In order to fly straight, fruit flies sense where their bodies are every time they beat their wings—one beat about every 4 milliseconds.
Fruit flies have 17 pairs of steering muscles connected to their wings, all of which play a role in the flight mechanism. The exact role of each muscle during free flight is difficult to pinpoint. Tiny changes during complex wing movement are also hard to observe.
But by using computational simulations and analysis, researchers are attacking the problem in a different way. They’re investigating how fast and how frequently an insect must act to create lift and stability, starting not with the study of individual neurons and muscles, but from a framework of macroscopic physical laws.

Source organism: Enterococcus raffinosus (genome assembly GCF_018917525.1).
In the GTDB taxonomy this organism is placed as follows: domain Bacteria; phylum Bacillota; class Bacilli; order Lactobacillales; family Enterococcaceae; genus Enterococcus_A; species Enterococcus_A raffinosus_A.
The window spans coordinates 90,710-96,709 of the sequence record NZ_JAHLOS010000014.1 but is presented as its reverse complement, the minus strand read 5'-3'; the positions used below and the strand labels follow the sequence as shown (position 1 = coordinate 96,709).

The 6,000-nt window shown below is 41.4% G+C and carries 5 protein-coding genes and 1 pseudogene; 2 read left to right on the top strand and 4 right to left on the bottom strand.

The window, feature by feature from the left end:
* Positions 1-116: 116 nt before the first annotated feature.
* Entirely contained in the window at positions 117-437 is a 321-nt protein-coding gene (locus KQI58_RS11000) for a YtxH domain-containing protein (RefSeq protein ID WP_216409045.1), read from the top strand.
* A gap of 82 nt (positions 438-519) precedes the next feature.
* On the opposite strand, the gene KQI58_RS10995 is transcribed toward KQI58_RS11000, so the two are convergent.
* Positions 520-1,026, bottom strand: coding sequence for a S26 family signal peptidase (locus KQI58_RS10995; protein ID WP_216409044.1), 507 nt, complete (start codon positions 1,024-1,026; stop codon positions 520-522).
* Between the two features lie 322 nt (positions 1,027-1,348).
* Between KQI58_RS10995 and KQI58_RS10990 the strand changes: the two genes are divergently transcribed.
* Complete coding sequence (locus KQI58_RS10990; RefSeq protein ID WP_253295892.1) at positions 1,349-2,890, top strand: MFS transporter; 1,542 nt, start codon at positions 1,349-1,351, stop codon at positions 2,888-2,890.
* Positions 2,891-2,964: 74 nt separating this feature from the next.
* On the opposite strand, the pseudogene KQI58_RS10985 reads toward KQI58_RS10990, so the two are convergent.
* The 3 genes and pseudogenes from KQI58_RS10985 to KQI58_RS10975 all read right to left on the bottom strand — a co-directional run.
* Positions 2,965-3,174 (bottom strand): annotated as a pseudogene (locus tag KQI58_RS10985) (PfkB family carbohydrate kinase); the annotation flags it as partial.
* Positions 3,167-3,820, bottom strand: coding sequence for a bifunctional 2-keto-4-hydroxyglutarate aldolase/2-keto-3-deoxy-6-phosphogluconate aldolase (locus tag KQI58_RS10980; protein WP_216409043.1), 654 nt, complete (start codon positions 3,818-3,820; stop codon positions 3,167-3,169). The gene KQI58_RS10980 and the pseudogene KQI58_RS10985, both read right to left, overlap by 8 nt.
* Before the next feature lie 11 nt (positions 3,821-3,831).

“We started by asking at what time scales a model fruit fly needs to sense and act in order to maintain its balance in air,” says Z. Jane Wang, professor of physics and mechanical and aerospace engineering at Cornell University.
“This led to our conjecture about a fruit fly’s sensing rate, and also a prediction about the function of one of its muscles.”
Putting the computational results together with previous findings from recordings of motor neurons, the researchers proposed a specific neural circuitry responsible for the control of flight stability.
Published in the Proceedings of the National Academy of Sciences, the study adds to the overall goal of understanding the evolution of flight, and the role that such physical laws as hydrodynamics have played in the behavior of living organisms.
The framework for this simulation and control algorithm are applicable to studies of other fliers, both natural and man-made, Wang says.
Source: Cornell University